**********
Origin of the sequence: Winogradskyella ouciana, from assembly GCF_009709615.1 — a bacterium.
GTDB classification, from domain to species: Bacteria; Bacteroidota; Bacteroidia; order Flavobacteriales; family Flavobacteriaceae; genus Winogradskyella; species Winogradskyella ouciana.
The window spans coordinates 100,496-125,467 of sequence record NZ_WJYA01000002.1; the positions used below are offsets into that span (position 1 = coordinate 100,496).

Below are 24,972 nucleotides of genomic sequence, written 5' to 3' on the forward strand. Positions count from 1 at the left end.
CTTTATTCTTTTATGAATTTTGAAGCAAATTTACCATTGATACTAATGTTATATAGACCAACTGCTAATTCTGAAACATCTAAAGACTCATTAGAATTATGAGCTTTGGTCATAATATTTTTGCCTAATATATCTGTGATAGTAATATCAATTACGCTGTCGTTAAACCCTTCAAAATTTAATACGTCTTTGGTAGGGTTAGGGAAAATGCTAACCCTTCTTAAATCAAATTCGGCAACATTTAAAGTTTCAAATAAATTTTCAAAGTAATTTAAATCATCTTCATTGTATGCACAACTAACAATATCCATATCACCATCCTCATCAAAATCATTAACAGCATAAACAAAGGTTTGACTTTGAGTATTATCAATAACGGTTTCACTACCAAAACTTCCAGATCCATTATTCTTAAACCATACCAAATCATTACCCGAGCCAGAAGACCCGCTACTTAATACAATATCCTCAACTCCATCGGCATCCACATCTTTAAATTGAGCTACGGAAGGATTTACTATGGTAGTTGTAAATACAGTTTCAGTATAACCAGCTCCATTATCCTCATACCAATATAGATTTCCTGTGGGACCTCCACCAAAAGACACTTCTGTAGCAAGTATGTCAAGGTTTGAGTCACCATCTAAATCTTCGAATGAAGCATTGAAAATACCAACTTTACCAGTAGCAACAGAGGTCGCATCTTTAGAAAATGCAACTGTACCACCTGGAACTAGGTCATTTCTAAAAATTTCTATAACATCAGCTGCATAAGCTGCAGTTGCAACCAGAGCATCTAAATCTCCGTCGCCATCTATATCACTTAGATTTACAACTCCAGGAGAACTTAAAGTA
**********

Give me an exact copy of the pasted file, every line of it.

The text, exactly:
Origin of the sequence: Winogradskyella ouciana, from assembly GCF_009709615.1 — a bacterium.
GTDB classification, from domain to species: Bacteria; Bacteroidota; Bacteroidia; order Flavobacteriales; family Flavobacteriaceae; genus Winogradskyella; species Winogradskyella ouciana.
The window spans coordinates 100,496-125,467 of sequence record NZ_WJYA01000002.1; the positions used below are offsets into that span (position 1 = coordinate 100,496).

Below are 24,972 nucleotides of genomic sequence, written 5' to 3' on the forward strand. Positions count from 1 at the left end.
CTTTATTCTTTTATGAATTTTGAAGCAAATTTACCATTGATACTAATGTTATATAGACCAACTGCTAATTCTGAAACATCTAAAGACTCATTAGAATTATGAGCTTTGGTCATAATATTTTTGCCTAATATATCTGTGATAGTAATATCAATTACGCTGTCGTTAAACCCTTCAAAATTTAATACGTCTTTGGTAGGGTTAGGGAAAATGCTAACCCTTCTTAAATCAAATTCGGCAACATTTAAAGTTTCAAATAAATTTTCAAAGTAATTTAAATCATCTTCATTGTATGCACAACTAACAATATCCATATCACCATCCTCATCAAAATCATTAACAGCATAAACAAAGGTTTGACTTTGAGTATTATCAATAACGGTTTCACTACCAAAACTTCCAGATCCATTATTCTTAAACCATACCAAATCATTACCCGAGCCAGAAGACCCGCTACTTAATACAATATCCTCAACTCCATCGGCATCCACATCTTTAAATTGAGCTACGGAAGGATTTACTATGGTAGTTGTAAATACAGTTTCAGTATAACCAGCTCCATTATCCTCATACCAATATAGATTTCCTGTGGGACCTCCACCAAAAGACACTTCTGTAGCAAGTATGTCAAGGTTTGAGTCACCATCTAAATCTTCGAATGAAGCATTGAAAATACCAACTTTACCAGTAGCAACAGAGGTCGCATCTTTAGAAAATGCAACTGTACCACCTGGAACTAGGTCATTTCTAAAAATTTCTATAACATCAGCTGCATAAGCTGCAGTTGCAACCAGAGCATCTAAATCTCCGTCGCCATCTATATCACTTAGATTTACAACTCCAGGAGAACTTAAAGTA